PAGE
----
PHILADELPHIA—As the fifth plate of his 10-course, $150 prix fixe tasting menu dinner was carefully placed on the manicured table in front of him, Kohl-Strauss Media Group CEO Tom Byatt reportedly told a colleague Tuesday that in order for the company to stay afloat in this adverse economic climate, staff layoffs would likely be necessary.

"The fact of the matter is, our financial outlook is just not what it used to be, and if we want to keep the lights on, we're going to have to start making some tough choices," said Byatt, cutting into a piece of seared foie gras subsumed in a rich pheasant consommé. "Personally, I wish we could keep everybody. But unfortunately, I'm in the position of having to decide what the best direction for our company is, and I don't see any other option than reducing our overall cost structure and finding some way to trim payroll."

"It's far from an ideal situation, but we have to cut corners somewhere," Byatt added as a second waiter arrived with a $110 bottle of Château Figeac from the wine cellar. "That's just a reality of our business model."

Following a 20-minute period in which the executive and his colleague sampled a lobster broth hors d'oeuvre arriving compliments of the chef and listened to the maître d' explain how the lobster had been flown in from Maine that morning, Byatt reasoned that, although it pained him to say so, his company could definitely stand to lose about a dozen people in sales, and roughly another 15 or 20 in the marketing and production divisions.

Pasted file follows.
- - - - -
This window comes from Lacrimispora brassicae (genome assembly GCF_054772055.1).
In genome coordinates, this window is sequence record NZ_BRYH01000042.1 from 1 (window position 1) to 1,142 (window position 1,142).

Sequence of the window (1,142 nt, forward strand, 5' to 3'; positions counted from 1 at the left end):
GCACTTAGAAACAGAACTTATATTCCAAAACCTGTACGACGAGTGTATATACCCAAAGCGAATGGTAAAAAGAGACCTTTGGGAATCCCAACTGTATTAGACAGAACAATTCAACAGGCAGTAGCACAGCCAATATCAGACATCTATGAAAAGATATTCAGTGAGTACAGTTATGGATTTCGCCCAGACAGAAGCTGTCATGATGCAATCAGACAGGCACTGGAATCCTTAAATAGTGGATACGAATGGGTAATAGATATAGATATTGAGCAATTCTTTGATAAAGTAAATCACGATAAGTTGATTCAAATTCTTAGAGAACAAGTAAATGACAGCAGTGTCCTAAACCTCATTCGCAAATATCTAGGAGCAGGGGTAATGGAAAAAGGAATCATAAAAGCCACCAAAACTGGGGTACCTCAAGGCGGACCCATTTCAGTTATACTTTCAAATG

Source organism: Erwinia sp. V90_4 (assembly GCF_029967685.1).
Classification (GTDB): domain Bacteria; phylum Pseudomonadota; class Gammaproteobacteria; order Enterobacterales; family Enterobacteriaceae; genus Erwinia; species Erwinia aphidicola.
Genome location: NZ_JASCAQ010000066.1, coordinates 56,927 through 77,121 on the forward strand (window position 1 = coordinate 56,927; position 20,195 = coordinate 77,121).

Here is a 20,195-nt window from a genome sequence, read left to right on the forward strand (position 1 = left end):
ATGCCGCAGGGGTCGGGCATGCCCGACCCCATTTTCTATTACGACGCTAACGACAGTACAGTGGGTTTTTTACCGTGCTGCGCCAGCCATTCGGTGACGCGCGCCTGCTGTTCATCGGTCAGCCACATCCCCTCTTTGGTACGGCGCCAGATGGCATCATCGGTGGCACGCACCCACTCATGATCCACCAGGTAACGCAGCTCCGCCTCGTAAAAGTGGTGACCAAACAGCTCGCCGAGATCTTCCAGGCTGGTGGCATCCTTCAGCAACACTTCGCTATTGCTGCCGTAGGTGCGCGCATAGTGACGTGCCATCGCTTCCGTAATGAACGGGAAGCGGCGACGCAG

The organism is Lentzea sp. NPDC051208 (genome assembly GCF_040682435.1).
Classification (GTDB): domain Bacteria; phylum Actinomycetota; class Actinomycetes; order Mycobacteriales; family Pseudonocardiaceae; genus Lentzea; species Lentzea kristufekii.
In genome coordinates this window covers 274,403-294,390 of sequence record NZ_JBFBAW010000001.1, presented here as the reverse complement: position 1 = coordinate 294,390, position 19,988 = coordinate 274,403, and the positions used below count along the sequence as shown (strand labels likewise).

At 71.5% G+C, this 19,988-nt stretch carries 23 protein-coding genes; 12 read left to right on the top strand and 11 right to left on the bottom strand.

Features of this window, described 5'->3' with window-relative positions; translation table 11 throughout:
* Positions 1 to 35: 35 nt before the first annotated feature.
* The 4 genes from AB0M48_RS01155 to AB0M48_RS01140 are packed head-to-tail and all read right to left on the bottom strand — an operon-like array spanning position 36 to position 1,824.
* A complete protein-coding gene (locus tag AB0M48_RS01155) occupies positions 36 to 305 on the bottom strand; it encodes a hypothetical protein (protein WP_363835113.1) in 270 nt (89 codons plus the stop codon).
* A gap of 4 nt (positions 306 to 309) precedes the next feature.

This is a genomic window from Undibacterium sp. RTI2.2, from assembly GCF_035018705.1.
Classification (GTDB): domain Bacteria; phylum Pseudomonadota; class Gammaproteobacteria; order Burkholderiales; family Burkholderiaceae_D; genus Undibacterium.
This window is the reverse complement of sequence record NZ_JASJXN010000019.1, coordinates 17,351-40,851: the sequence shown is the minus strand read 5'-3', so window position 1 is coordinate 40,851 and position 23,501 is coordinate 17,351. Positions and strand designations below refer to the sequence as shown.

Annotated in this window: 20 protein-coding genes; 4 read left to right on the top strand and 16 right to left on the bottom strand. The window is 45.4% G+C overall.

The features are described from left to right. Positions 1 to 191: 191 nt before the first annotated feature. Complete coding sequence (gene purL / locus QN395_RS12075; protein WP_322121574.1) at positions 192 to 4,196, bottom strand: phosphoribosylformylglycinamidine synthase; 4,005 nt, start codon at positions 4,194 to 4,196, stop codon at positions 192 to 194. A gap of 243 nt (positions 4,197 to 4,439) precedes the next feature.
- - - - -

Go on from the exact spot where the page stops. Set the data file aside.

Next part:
As the pair continued through lavishly designed plates of haute cuisine at a table situated near the window so that Byatt could keep an eye on his valet-parked 2011 Jaguar XJ, they discussed the unfortunate challenges of today's market and the tremendous stress placed on those at the management level to keep their businesses financially solvent.

"As you know, nothing about these layoffs is easy for me," said Byatt, lifting his arms so that a waiter could gently sweep tiny morsels of gourmet artisanal bread off the table with a stainless-steel crumb comb. "I'm going to have to go into the office Monday morning and tell Mark to tell these people that they're going to be let go, all while trying to maintain employee morale. You can imagine how heavily that weighs on me."

"But I think our remaining staff will certainly recognize everything I'm doing to keep us competitive," Byatt continued before deeply inhaling the aroma of a dry-aged bison filet mignon lightly coated in a truffle glaze and resting on a bed of imported fiddlehead ferns. "I just hope they appreciate the kind of pressure I'm under."

After consuming his dessert courses of lavender crème brûlée and a caramelized brioche with a strawberry foam, restating his belief that payroll cuts are simply part of what a modern company has to do, and offering to have further talks on the subject of reducing company expenditures this weekend at his country house, Byatt thanked his colleague for working with him to "do right by this company" and snapped his fingers for the bill.

"Oh, no, no, no, please," said Byatt, waving away his colleague's hand and putting down the company credit card. "I got this."

Sign up For The Onion's Newsletter

Give your spam filter something to do.

X Close